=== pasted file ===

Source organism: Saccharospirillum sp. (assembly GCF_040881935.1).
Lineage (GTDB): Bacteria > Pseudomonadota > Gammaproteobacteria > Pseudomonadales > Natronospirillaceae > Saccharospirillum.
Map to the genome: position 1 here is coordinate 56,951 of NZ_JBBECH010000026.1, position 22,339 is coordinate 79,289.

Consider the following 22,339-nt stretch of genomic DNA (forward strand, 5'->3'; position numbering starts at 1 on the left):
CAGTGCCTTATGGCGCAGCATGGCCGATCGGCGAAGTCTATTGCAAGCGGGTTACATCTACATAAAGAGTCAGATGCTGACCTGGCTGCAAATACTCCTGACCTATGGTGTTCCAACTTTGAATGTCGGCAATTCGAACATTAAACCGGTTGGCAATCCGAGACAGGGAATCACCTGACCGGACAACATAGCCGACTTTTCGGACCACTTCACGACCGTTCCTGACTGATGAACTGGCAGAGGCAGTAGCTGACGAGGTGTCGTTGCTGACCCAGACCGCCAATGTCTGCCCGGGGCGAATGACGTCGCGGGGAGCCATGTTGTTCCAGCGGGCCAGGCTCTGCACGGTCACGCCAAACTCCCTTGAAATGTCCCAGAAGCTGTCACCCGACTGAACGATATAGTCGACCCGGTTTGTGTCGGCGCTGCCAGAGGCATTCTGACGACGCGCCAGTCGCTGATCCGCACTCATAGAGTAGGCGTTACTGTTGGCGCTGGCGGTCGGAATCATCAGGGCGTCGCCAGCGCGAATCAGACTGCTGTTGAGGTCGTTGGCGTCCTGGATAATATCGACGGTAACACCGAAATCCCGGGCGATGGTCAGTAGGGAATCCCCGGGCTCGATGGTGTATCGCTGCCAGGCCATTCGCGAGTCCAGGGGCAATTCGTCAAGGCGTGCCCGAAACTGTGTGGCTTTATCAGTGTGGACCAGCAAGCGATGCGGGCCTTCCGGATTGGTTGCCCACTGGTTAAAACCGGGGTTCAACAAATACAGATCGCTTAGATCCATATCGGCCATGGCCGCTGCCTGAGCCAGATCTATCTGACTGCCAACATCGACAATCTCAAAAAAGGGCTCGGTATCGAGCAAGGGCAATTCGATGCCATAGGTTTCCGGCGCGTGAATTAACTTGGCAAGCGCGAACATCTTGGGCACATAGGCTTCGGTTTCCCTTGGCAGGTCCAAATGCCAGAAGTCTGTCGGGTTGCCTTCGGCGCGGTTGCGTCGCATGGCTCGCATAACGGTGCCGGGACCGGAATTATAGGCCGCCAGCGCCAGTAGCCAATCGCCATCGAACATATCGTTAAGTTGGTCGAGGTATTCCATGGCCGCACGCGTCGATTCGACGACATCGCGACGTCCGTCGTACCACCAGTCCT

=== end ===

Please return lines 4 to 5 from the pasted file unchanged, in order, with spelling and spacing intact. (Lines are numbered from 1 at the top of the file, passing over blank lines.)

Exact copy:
Consider the following 22,339-nt stretch of genomic DNA (forward strand, 5'->3'; position numbering starts at 1 on the left):
CAGTGCCTTATGGCGCAGCATGGCCGATCGGCGAAGTCTATTGCAAGCGGGTTACATCTACATAAAGAGTCAGATGCTGACCTGGCTGCAAATACTCCTGACCTATGGTGTTCCAACTTTGAATGTCGGCAATTCGAACATTAAACCGGTTGGCAATCCGAGACAGGGAATCACCTGACCGGACAACATAGCCGACTTTTCGGACCACTTCACGACCGTTCCTGACTGATGAACTGGCAGAGGCAGTAGCTGACGAGGTGTCGTTGCTGACCCAGACCGCCAATGTCTGCCCGGGGCGAATGACGTCGCGGGGAGCCATGTTGTTCCAGCGGGCCAGGCTCTGCACGGTCACGCCAAACTCCCTTGAAATGTCCCAGAAGCTGTCACCCGACTGAACGATATAGTCGACCCGGTTTGTGTCGGCGCTGCCAGAGGCATTCTGACGACGCGCCAGTCGCTGATCCGCACTCATAGAGTAGGCGTTACTGTTGGCGCTGGCGGTCGGAATCATCAGGGCGTCGCCAGCGCGAATCAGACTGCTGTTGAGGTCGTTGGCGTCCTGGATAATATCGACGGTAACACCGAAATCCCGGGCGATGGTCAGTAGGGAATCCCCGGGCTCGATGGTGTATCGCTGCCAGGCCATTCGCGAGTCCAGGGGCAATTCGTCAAGGCGTGCCCGAAACTGTGTGGCTTTATCAGTGTGGACCAGCAAGCGATGCGGGCCTTCCGGATTGGTTGCCCACTGGTTAAAACCGGGGTTCAACAAATACAGATCGCTTAGATCCATATCGGCCATGGCCGCTGCCTGAGCCAGATCTATCTGACTGCCAACATCGACAATCTCAAAAAAGGGCTCGGTATCGAGCAAGGGCAATTCGATGCCATAGGTTTCCGGCGCGTGAATTAACTTGGCAAGCGCGAACATCTTGGGCACATAGGCTTCGGTTTCCCTTGGCAGGTCCAAATGCCAGAAGTCTGTCGGGTTGCCTTCGGCGCGGTTGCGTCGCATGGCTCGCATAACGGTGCCGGGACCGGAATTATAGGCCGCCAGCGCCAGTAGCCAATCGCCATCGAACATATCGTTAAGTTGGTCGAGGTATTCCATGGCCGCACGCGTCGATTCGACGACATCGCGACGTCCGTCGTACCACCAGTCCT